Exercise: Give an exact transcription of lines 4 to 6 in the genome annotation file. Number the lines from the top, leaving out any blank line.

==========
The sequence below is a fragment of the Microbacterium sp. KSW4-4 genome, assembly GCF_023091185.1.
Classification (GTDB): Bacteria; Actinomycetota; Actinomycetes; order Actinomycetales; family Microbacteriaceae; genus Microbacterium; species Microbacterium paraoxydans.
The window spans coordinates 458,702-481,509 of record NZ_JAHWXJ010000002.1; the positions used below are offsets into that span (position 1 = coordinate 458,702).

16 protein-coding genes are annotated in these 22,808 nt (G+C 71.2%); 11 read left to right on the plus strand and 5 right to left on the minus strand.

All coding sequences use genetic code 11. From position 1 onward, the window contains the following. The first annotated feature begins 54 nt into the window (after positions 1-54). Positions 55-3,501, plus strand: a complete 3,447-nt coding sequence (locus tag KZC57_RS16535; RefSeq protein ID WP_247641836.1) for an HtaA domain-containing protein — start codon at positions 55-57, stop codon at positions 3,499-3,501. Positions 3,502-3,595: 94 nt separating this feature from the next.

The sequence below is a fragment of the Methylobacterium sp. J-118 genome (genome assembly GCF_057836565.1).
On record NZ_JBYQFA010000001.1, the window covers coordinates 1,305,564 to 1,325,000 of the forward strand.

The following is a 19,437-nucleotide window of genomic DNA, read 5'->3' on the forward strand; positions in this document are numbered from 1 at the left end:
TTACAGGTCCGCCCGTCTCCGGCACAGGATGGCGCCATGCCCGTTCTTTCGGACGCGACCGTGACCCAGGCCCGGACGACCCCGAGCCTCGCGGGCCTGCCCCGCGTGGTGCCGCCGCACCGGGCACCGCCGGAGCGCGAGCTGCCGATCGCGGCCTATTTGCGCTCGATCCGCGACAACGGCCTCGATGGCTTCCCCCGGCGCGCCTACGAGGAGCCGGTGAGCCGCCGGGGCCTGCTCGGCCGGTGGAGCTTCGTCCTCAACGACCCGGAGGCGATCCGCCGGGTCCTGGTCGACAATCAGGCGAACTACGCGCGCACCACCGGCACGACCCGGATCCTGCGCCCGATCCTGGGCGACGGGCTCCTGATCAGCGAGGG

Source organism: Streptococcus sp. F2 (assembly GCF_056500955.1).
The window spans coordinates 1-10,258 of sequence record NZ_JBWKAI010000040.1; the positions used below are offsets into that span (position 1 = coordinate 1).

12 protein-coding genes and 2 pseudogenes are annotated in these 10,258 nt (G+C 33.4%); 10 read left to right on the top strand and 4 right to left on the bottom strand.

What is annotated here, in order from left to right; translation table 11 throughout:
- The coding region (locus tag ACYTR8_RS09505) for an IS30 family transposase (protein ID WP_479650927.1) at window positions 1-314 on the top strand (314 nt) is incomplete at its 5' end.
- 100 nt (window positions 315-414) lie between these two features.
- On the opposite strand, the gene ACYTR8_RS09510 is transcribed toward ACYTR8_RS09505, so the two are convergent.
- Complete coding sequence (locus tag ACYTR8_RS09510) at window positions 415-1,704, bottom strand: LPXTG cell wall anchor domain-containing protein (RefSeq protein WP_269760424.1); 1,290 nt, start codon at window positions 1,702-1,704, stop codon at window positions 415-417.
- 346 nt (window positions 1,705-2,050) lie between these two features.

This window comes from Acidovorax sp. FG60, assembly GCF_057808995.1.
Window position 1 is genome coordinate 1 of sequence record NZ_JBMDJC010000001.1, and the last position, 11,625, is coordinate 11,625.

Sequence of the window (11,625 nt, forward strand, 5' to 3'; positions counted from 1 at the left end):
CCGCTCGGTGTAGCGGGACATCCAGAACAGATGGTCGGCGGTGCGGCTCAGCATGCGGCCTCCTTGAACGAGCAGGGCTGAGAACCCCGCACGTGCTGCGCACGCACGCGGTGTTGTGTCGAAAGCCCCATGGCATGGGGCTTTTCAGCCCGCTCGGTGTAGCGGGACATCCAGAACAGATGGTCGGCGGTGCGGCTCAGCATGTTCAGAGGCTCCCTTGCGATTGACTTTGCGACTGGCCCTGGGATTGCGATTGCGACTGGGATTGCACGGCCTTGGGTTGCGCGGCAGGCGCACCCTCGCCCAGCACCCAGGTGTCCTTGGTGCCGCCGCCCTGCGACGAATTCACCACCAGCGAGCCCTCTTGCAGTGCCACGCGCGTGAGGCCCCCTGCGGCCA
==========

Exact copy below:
16 protein-coding genes are annotated in these 22,808 nt (G+C 71.2%); 11 read left to right on the plus strand and 5 right to left on the minus strand.

All coding sequences use genetic code 11. From position 1 onward, the window contains the following. The first annotated feature begins 54 nt into the window (after positions 1-54). Positions 55-3,501, plus strand: a complete 3,447-nt coding sequence (locus tag KZC57_RS16535; RefSeq protein ID WP_247641836.1) for an HtaA domain-containing protein — start codon at positions 55-57, stop codon at positions 3,499-3,501. Positions 3,502-3,595: 94 nt separating this feature from the next.

The sequence below is a fragment of the Methylobacterium sp. J-118 genome (genome assembly GCF_057836565.1).